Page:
Up the main drag, away from the whale expedition and diving offices in Puerto Pirámides, you’ll find Guanaco. Not the elegant mammal that leaps it way across Chubut’s stony desert, but a small brewery and restaurant that’s making waves on Península Valdés.
In its short year and a half of existence, Guanaco Cervecería Artesenal has put itself on the map for handcraft beer as well as its fish knowhow.
In a land where cow is king — and even when visitors are physically on surf turf, heartbreakingly they still select beef or chicken for a main course — it’s near impossible to change a steak-oriented mindset. But if there was one dish that could change that attitude — if I was allowed to force-feed it — it would be Guanaco’s scallops.
Peninsula Valdés is surrounded by two gulfs: the Nuevo which becomes the southern right whales’ playground from June to December, and the San José Gulf, where artisanal fishermen collect scallops among other water-dwelling wares.
Given that these bivalves don’t come from the Nuevo Gulf where Puerto Pirámides is located, Guanaco’s owner and brewer Germán Spitz drives over to the other side of the peninsula to the artisan fishermen’s village, Playa Larralde. One house with mod cons — that would be modest conveniences — and a series of mobile homes provide the backdrop to the bay, living quarters for fishermen such as Ariel who’s lived at this beach for the past 13 years with his family in the only bricks-and-mortar property, diving from the start of autumn until November, when weather conditions allow, for the best scallops.
These pretty little shells reside on the sea bed, moving as they open and close like a classic cartoon clam, and are collected by hand by these divers who might gather several kilos in one diving session.
Then, restaurateurs like Germán drop by and snap up a load from Ariel. Placed into chef Alejandro Manzolillo’s hands, vieyras gratinadas (130 pesos) are the end result on Guanaco’s table.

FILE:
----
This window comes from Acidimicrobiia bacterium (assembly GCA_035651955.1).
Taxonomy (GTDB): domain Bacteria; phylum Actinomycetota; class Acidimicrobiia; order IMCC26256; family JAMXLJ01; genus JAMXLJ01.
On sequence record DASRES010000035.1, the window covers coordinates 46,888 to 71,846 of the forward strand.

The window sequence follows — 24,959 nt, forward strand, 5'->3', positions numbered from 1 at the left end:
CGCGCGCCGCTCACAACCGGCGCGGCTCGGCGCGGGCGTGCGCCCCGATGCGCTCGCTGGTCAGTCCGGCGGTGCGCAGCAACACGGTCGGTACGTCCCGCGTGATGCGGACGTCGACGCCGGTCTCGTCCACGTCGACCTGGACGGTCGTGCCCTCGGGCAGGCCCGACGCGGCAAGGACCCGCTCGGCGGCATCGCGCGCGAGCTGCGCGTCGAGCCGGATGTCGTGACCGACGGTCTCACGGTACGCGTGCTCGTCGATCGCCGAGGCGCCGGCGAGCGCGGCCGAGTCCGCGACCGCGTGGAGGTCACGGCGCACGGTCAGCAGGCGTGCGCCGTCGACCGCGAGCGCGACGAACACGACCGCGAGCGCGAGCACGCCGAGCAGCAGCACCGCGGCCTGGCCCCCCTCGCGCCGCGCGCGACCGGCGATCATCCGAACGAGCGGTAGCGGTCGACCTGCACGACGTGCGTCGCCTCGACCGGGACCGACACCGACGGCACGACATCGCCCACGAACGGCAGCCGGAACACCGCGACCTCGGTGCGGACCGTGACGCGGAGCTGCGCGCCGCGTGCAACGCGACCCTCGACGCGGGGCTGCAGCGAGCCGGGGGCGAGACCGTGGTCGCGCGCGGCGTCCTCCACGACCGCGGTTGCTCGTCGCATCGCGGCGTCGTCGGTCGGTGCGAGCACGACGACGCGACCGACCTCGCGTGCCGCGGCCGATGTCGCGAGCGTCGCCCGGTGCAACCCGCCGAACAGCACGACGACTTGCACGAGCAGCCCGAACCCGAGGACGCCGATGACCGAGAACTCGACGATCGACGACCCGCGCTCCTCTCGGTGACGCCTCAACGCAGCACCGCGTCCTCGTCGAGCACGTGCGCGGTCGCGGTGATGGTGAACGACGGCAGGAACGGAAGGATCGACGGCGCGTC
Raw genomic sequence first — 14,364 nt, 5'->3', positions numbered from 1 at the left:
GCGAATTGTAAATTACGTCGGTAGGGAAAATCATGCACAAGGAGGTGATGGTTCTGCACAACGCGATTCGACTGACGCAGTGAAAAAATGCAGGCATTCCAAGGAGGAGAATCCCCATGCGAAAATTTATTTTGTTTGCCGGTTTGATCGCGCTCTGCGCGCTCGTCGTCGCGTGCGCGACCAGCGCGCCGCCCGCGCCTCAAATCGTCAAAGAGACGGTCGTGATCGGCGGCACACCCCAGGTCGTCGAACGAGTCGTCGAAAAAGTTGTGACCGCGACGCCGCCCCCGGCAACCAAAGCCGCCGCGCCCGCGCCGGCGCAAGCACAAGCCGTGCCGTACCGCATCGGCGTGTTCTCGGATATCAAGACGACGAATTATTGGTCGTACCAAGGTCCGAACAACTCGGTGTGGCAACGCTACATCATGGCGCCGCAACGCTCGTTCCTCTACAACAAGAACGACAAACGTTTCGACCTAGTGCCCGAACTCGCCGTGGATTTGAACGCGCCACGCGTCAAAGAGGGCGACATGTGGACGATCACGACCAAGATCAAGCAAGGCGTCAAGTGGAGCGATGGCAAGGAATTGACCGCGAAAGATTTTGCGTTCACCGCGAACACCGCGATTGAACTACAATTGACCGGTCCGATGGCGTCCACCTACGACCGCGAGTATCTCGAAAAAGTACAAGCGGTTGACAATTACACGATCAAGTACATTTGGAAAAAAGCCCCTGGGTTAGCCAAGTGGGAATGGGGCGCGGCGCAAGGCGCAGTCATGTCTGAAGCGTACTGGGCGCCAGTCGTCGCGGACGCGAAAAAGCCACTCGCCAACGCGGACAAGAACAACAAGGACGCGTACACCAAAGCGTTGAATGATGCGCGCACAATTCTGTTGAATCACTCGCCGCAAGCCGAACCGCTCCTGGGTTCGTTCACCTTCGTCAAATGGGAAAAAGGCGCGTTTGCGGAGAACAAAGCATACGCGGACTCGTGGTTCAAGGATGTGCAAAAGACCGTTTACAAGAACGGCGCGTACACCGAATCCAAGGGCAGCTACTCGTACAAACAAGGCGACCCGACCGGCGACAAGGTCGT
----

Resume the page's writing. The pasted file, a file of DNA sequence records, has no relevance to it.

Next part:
Intimate and rustic
Guanaco is an intimate and rustic affair; a mish-mash of artefacts from colanders to wooden tennis rackets and jars lining the wooden walls, while a series of sepia photos offer a step back in time to a more nascent Puerto Pirámides.
It’s like a cosy living room on board someone’s boat.
Four stools alongside the counter make up the pub element and while they sell handcraft beers from Puerto Madryn or El Bolsón, Germán has yet to start brewing this year’s batch of the eponymous Guanaco, produced, he says proudly, with the same water used by the southern right whales, purified of course. A local product if ever there was one.
Bright and breezy, mismatched but highly inviting, with 1950s tunes to reggae on the jukebox, Guanaco’s menu varies in length depending on the catch of the day — from squid rings to grilled octopus, Provence-style mussels on the seafood front and grouper, perch and sea bass forming part of the fish cast.
Back to the scallops. As a starter, it’s big enough to share, with around 18 vieyras stuck to their shells. Instead of being loaded down with Parmesan cheese, which often masks their delicate flavour, the Guanaco version uses a béchamel sauce with a white wine base to lighten up matters, then topped with Sardo and Reggianito cheeses. The result is a full-flavoured dish where the scallop takes centre stage but is covered with that tempting white sauce and delicious crunchy cheese.
I almost went over to the next table where the parents were eating chicken and their son steak to offer them one of these beauties. Then I thought, nah, fuck it, why waste it on them? They’ll probably pull out a heap of excuses about how they don’t like them. All the more for me!
I also sampled some honey and mustard glazed prawns, which were original and delicious but totally overshadowed by the scallops.
The main affair was an epic bowl of homemade spaghetti (54 pesos) overflowing with a seafood sauce (56 pesos). An overload of chunky mussels, prawns, squid and even the reappearance of some scallops formed this hearty dish and the pasta was clearly made in house as it had that slightly wavy appearance that commercial spaghetti doesn’t. Smaller appetites should share this, larger ones will take it on the chin; regardless, I was defeated.
Germán is a friendly character who moved to Pirámides from Buenos Aires when he finished high school with the intention of working with the whales, somehow. Nine years on, after working at the Centro de Interpretación Istmo Ameghino museum, training with the navy and qualifying as a whale spotter, he runs his restaurant and hostel from the same premises, while making his Guanaco beer on the top floor.
Just this past week he realized that grilled lamb doesn’t exist on any local menu so he set about constructing a mobile cross grill in order to change that. Hopefully he’s sourced a lamb provider by now.
Guanaco Cervecería Artesenal
Avenida de las Ballenas s/n
Puerto Pirámides, Chubut
Buenos Aires Herald, October 26, 2014
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